T-Mobile US (NYSE:TMUS) continued to build on its momentum as 2015 came to an end, adding 2.06 million customers to mark its eleventh straight quarter of more than 1 million net adds. The news also marks the carrier's third consecutive quarter of more than 2 million net adds.
In preliminary quarterly figures subject to revisions when full results are released next month, T-Mobile reported 917,000 postpaid phone adds during the quarter, down 11.6 percent over the same period in 2014. Total net adds were down 3.1 percent year-over-year. Branded postpaid churn was 1.46 percent, down from 1.73 percent during the year-ago period.
While some of those figures showed a decline in year-over-year subscriber growth, they still exceeded expectations, Evercore ISI analysts wrote in a research note.
"Given that 2014 was a record year for TMUS in terms of net adds (and there was no iconic phone release), we do not believe the Y/Y declines are evidence of poor performance," according to Evercore ISI. With competitor comments focused on profitability and TMUS's ongoing strength in postpaid phones, "we continue to expect TMUS to lead the industry in customer adds."
Evercore also noted that while "over the short-term there is an inverse relationship between subscriber growth and EBITDA performance" among mobile network operators, T-Mobile's fourth quarter may demonstrate a solid financial performance in addition to growing its customer base.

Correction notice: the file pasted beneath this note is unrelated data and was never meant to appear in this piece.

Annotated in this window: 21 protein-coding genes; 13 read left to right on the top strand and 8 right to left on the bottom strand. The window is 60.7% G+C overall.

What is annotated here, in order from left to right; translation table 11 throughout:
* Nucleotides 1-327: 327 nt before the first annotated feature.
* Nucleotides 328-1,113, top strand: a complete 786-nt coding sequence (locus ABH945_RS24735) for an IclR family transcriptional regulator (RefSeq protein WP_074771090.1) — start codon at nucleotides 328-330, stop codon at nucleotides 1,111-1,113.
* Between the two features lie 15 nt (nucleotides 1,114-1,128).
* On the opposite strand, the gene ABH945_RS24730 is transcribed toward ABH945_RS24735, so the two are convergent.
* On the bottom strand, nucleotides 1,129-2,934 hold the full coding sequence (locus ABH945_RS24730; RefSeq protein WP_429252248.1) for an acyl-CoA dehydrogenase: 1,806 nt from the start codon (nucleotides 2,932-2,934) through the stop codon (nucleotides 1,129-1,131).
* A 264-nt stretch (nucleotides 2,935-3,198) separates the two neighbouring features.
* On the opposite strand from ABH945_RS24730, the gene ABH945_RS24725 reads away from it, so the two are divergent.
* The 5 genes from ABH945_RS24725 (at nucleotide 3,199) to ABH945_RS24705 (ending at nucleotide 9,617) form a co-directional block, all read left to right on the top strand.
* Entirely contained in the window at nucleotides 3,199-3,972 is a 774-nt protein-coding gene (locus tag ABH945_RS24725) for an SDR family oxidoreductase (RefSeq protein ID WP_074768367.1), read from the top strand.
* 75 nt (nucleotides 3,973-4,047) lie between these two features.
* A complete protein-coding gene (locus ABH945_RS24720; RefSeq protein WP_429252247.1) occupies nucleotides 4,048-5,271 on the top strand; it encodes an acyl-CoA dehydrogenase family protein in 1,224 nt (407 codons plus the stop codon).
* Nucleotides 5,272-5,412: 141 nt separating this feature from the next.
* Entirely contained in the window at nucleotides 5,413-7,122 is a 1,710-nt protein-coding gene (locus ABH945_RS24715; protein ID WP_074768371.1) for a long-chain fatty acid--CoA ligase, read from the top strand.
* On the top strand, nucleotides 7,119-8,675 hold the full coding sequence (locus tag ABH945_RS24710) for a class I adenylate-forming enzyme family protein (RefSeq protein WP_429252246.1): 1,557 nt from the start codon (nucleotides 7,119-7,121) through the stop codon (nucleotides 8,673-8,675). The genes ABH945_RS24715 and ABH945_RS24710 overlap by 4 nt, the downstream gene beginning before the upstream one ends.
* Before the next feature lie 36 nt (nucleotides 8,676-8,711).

The news continues an extremely impressive – even disruptive -- run for T-Mobile due largely to its aggressive "un-carrier" marketing campaign. Once an afterthought among tier-one carriers, T-Mobile passed Sprint (NYSE: S) last year to become the nation's third-largest operator.
And that momentum is expected to continue: At least two analyst firms recently predicted T-Mobile's churn rate to improve year-over-year, and the carrier hopes to grow its market share as it continues to build out its LTE network in suburban and rural areas.
T-Mobile has experienced public relations problems lately, though, with news earlier this week that its Binge On program – which provides zero-rated video content from certain providers – actually slows video speeds from any source, regardless of whether they're part of Binge On. The carrier had previously denied throttling video delivery and still has yet to comment. The development could draw the attention of the FCC, which has already asked T-Mobile to discuss its policies for data services.
- see this T-Mobile press release
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